US president Donald Trump may shrug off highly critical books by his niece Mary L. Trump and former national security advisor John Bolton, even if they are just the latest in a growing library of publications warning of the impact his behaviour has on America and the idea that there is still a place, no matter how tenuous the toehold, for honesty in the public square. International doubts about his gross unsuitability for office have intensified since his announcement that America would withdraw from the World Health Organisation.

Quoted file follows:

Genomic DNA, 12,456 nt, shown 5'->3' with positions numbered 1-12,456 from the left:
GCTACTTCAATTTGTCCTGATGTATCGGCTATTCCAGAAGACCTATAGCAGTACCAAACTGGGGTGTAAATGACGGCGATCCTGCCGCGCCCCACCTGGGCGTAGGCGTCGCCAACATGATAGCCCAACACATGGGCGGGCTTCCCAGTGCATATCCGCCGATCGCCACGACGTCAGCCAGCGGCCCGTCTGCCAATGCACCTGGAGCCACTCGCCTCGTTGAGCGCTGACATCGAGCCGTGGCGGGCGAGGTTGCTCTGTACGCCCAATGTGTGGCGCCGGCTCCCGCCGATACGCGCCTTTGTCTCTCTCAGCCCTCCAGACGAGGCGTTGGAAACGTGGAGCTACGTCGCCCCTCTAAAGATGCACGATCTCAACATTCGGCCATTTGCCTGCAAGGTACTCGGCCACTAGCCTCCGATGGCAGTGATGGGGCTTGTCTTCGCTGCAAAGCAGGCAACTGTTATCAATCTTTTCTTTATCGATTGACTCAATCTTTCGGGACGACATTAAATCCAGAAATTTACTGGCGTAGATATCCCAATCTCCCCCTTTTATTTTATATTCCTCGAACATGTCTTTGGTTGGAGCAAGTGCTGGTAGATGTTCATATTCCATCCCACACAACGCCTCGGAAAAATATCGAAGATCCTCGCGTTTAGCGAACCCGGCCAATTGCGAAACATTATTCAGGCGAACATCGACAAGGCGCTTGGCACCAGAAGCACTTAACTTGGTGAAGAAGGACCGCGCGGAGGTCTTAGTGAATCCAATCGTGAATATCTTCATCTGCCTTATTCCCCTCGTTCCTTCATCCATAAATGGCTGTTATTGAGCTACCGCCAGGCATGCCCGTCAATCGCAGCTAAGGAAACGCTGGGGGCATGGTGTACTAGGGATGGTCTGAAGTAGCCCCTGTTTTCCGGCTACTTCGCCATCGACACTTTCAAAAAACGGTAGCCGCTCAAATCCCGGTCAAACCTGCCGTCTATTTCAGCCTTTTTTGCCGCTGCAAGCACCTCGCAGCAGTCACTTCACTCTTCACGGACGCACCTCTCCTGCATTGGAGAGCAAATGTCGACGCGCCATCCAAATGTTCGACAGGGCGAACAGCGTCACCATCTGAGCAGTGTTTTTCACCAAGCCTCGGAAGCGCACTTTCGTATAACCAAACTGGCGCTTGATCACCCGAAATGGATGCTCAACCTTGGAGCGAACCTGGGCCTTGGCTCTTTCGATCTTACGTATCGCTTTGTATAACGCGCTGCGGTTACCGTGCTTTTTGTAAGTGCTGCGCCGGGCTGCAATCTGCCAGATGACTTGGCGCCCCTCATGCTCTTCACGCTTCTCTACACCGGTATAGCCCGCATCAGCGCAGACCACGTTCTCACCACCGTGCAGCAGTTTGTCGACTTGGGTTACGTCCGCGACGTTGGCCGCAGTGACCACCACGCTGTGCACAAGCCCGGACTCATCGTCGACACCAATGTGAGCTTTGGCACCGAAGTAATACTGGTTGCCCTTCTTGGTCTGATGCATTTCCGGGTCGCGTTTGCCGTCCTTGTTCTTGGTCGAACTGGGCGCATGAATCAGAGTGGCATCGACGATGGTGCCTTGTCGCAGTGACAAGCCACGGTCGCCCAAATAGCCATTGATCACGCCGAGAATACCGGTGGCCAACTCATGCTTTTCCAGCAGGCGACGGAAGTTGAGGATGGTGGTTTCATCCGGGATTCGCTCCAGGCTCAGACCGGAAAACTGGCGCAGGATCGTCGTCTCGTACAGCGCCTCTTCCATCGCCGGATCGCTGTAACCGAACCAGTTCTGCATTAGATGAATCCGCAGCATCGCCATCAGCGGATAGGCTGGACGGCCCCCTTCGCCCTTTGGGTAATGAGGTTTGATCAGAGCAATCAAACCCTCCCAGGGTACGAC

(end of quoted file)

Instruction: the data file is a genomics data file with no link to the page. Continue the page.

Trump will dismiss those books and criticism of the WHO betrayal with his usual bile, but he cannot dismiss yesterday’s ruling by America’s Supreme Court that he, and his tax affairs, are not above the law. Though the opinion is not a victory for Trump, it does buy him time ensuring the matter won’t be settled before the November election.
Which, in its own way, underlines how he has corrupted American life — his grassroots supporters would probably be indifferent to any tax issues, just as they have been to so many others. The pressure mounts inexorably.